In two earlier articles I wrote about this interesting “polyp” that was found incidentally during a colonoscopy for a separate indication. If you remember, this lesion was removed and actually turned out to be a very small tumor, i.e., an early stage colon cancer. This is the endoscopic picture of the lesion before being removed:
This was the appearance of the site after performing endoscopic mucosal resection, and closing the site with clips:
So what eventually happened? Did the resection work, or did the patient ultimately need surgery? Well, after a CT scan and a surgical opinion, and given the patient’s age and preferences, we decided to repeat the colonoscopy 3 months after the initial resection and see what the area looked like. If it looked good, the patient would avoid surgery. If there was residual cancer or dysplasia, the patient would need that section of the colon removed surgically. Since I put a tattoo near the site of the lesion to mark it for future surveillance, it was easy to find again on repeat colonoscopy. Here is what the tumor site looked like three months after endoscopic resection:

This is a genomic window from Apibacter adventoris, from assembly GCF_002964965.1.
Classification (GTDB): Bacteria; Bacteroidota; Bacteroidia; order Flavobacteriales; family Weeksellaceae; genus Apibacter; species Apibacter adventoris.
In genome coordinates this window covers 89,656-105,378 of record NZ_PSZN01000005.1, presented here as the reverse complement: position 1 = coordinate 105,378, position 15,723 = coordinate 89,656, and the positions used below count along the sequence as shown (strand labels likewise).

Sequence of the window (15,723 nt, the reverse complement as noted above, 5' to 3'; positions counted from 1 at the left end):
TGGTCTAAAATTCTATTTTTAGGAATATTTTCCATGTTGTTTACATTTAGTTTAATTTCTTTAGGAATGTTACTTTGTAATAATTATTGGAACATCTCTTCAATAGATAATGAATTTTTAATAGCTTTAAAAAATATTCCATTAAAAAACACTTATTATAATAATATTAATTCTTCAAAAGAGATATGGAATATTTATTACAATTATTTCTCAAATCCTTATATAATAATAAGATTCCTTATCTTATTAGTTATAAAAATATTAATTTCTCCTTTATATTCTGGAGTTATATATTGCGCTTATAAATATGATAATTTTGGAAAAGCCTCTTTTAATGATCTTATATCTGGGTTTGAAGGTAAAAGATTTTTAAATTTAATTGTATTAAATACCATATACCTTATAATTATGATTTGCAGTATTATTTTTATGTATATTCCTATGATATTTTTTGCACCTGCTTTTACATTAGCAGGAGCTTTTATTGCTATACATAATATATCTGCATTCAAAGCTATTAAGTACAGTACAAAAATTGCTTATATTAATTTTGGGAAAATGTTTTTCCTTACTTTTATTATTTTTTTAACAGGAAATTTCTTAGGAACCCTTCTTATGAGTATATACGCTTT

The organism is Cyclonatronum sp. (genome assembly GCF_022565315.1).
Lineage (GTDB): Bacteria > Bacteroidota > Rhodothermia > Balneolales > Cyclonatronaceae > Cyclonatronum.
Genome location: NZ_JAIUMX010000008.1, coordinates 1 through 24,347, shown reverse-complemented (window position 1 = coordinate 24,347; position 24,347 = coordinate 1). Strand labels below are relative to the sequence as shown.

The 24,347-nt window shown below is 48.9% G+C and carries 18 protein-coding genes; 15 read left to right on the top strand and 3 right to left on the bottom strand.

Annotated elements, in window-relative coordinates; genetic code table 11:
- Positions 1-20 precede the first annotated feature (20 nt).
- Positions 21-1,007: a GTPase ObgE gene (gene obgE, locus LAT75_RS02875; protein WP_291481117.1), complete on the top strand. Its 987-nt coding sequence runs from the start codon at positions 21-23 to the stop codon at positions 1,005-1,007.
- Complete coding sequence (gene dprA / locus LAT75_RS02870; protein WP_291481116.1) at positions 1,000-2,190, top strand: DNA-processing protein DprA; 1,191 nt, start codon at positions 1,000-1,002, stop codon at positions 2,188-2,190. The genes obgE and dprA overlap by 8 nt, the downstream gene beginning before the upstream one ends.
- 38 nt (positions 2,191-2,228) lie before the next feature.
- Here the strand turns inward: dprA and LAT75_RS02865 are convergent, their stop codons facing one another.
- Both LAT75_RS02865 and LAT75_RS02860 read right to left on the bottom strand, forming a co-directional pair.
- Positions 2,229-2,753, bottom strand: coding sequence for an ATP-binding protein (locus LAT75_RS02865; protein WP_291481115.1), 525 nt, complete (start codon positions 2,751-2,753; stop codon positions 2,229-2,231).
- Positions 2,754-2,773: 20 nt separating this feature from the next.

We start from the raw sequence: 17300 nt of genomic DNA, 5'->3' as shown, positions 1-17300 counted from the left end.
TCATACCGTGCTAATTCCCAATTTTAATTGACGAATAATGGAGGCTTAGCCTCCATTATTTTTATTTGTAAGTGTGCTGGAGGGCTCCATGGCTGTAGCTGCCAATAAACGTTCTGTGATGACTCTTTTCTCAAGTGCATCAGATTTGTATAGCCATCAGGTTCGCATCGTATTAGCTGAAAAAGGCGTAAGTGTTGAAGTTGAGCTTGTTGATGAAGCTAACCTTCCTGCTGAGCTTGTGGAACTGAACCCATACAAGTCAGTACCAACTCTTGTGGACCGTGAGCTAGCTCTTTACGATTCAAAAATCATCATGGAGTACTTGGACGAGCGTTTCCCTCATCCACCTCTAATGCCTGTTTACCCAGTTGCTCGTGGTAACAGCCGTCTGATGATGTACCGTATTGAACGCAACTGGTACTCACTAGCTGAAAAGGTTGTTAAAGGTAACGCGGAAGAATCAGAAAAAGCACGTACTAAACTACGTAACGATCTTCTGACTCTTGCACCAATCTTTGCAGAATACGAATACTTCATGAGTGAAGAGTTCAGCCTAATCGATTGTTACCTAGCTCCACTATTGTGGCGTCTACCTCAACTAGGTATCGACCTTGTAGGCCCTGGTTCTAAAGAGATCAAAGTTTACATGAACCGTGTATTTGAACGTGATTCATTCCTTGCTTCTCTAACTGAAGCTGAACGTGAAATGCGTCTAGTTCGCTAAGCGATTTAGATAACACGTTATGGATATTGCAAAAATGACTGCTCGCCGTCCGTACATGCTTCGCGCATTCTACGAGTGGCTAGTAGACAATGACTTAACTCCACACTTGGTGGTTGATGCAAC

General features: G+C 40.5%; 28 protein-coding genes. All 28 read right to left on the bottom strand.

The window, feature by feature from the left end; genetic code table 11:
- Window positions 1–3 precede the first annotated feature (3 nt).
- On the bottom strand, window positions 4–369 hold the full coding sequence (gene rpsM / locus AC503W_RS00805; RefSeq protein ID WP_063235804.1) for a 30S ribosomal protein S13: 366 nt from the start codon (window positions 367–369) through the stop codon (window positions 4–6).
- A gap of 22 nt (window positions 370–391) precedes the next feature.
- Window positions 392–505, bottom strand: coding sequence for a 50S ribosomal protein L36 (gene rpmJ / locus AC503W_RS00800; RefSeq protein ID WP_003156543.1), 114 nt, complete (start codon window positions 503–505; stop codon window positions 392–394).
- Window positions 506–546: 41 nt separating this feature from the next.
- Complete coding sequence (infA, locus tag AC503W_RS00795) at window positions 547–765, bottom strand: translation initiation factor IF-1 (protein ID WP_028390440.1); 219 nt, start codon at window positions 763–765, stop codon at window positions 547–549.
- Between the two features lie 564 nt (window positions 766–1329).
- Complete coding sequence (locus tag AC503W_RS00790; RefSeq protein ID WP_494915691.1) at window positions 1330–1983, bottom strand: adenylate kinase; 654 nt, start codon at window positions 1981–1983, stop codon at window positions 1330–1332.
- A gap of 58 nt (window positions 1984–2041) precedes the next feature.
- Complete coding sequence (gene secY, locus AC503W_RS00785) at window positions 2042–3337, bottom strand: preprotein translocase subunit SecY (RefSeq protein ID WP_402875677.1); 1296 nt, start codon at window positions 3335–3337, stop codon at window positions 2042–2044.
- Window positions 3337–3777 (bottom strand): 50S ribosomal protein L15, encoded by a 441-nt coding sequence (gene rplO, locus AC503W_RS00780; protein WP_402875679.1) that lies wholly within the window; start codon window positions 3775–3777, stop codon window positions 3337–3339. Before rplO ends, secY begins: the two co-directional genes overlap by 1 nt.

The scar was completely clean with no residual adenomatous (polyp) tissue. Just to be safe, I took multiple biopsies of the scar center, edges, and the surrounding mucosa. All biopsies revealed normal tissue.
The bottom line? The patient avoids having surgery in exchange for a follow up colonoscopy in 1 year. Not a bad deal.
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